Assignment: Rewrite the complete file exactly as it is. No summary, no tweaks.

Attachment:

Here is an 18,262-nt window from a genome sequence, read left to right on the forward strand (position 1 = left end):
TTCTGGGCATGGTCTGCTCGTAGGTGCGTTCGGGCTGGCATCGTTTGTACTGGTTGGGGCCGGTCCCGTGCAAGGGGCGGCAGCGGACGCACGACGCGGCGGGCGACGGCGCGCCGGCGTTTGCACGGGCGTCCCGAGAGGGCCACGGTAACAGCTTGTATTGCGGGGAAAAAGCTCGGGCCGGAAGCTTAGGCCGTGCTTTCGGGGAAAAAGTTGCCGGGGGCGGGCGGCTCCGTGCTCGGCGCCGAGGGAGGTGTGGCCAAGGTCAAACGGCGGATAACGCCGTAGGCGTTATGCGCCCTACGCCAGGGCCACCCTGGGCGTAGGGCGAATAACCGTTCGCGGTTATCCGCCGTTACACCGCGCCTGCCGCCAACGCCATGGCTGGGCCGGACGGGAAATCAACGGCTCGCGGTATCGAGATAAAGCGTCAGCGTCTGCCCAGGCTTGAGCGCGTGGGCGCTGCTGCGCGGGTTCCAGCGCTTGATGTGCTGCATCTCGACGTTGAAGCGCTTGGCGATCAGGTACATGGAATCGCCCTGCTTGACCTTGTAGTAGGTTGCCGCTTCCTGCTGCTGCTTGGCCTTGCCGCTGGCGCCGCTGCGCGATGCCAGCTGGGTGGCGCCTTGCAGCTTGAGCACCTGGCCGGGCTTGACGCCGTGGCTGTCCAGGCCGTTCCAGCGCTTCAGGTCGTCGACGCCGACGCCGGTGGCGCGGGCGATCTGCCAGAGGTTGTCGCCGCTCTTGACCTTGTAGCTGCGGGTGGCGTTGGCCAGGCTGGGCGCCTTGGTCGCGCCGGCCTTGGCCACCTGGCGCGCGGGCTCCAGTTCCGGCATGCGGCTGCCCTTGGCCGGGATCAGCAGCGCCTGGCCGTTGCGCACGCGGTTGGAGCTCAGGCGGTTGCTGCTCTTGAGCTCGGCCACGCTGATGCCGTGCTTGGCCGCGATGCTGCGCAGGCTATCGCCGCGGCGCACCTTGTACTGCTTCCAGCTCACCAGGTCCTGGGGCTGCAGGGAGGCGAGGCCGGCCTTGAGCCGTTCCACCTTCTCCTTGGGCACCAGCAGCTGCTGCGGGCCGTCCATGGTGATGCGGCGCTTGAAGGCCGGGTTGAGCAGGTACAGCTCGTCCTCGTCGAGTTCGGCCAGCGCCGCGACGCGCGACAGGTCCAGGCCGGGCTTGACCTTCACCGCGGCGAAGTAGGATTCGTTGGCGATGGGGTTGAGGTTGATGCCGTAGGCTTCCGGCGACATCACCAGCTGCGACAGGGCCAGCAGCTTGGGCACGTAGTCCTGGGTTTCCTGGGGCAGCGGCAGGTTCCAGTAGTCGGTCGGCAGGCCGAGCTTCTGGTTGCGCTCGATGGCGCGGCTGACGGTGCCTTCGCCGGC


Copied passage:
Here is an 18,262-nt window from a genome sequence, read left to right on the forward strand (position 1 = left end):
TTCTGGGCATGGTCTGCTCGTAGGTGCGTTCGGGCTGGCATCGTTTGTACTGGTTGGGGCCGGTCCCGTGCAAGGGGCGGCAGCGGACGCACGACGCGGCGGGCGACGGCGCGCCGGCGTTTGCACGGGCGTCCCGAGAGGGCCACGGTAACAGCTTGTATTGCGGGGAAAAAGCTCGGGCCGGAAGCTTAGGCCGTGCTTTCGGGGAAAAAGTTGCCGGGGGCGGGCGGCTCCGTGCTCGGCGCCGAGGGAGGTGTGGCCAAGGTCAAACGGCGGATAACGCCGTAGGCGTTATGCGCCCTACGCCAGGGCCACCCTGGGCGTAGGGCGAATAACCGTTCGCGGTTATCCGCCGTTACACCGCGCCTGCCGCCAACGCCATGGCTGGGCCGGACGGGAAATCAACGGCTCGCGGTATCGAGATAAAGCGTCAGCGTCTGCCCAGGCTTGAGCGCGTGGGCGCTGCTGCGCGGGTTCCAGCGCTTGATGTGCTGCATCTCGACGTTGAAGCGCTTGGCGATCAGGTACATGGAATCGCCCTGCTTGACCTTGTAGTAGGTTGCCGCTTCCTGCTGCTGCTTGGCCTTGCCGCTGGCGCCGCTGCGCGATGCCAGCTGGGTGGCGCCTTGCAGCTTGAGCACCTGGCCGGGCTTGACGCCGTGGCTGTCCAGGCCGTTCCAGCGCTTCAGGTCGTCGACGCCGACGCCGGTGGCGCGGGCGATCTGCCAGAGGTTGTCGCCGCTCTTGACCTTGTAGCTGCGGGTGGCGTTGGCCAGGCTGGGCGCCTTGGTCGCGCCGGCCTTGGCCACCTGGCGCGCGGGCTCCAGTTCCGGCATGCGGCTGCCCTTGGCCGGGATCAGCAGCGCCTGGCCGTTGCGCACGCGGTTGGAGCTCAGGCGGTTGCTGCTCTTGAGCTCGGCCACGCTGATGCCGTGCTTGGCCGCGATGCTGCGCAGGCTATCGCCGCGGCGCACCTTGTACTGCTTCCAGCTCACCAGGTCCTGGGGCTGCAGGGAGGCGAGGCCGGCCTTGAGCCGTTCCACCTTCTCCTTGGGCACCAGCAGCTGCTGCGGGCCGTCCATGGTGATGCGGCGCTTGAAGGCCGGGTTGAGCAGGTACAGCTCGTCCTCGTCGAGTTCGGCCAGCGCCGCGACGCGCGACAGGTCCAGGCCGGGCTTGACCTTCACCGCGGCGAAGTAGGATTCGTTGGCGATGGGGTTGAGGTTGATGCCGTAGGCTTCCGGCGACATCACCAGCTGCGACAGGGCCAGCAGCTTGGGCACGTAGTCCTGGGTTTCCTGGGGCAGCGGCAGGTTCCAGTAGTCGGTCGGCAGGCCGAGCTTCTGGTTGCGCTCGATGGCGCGGCTGACGGTGCCTTCGCCGGC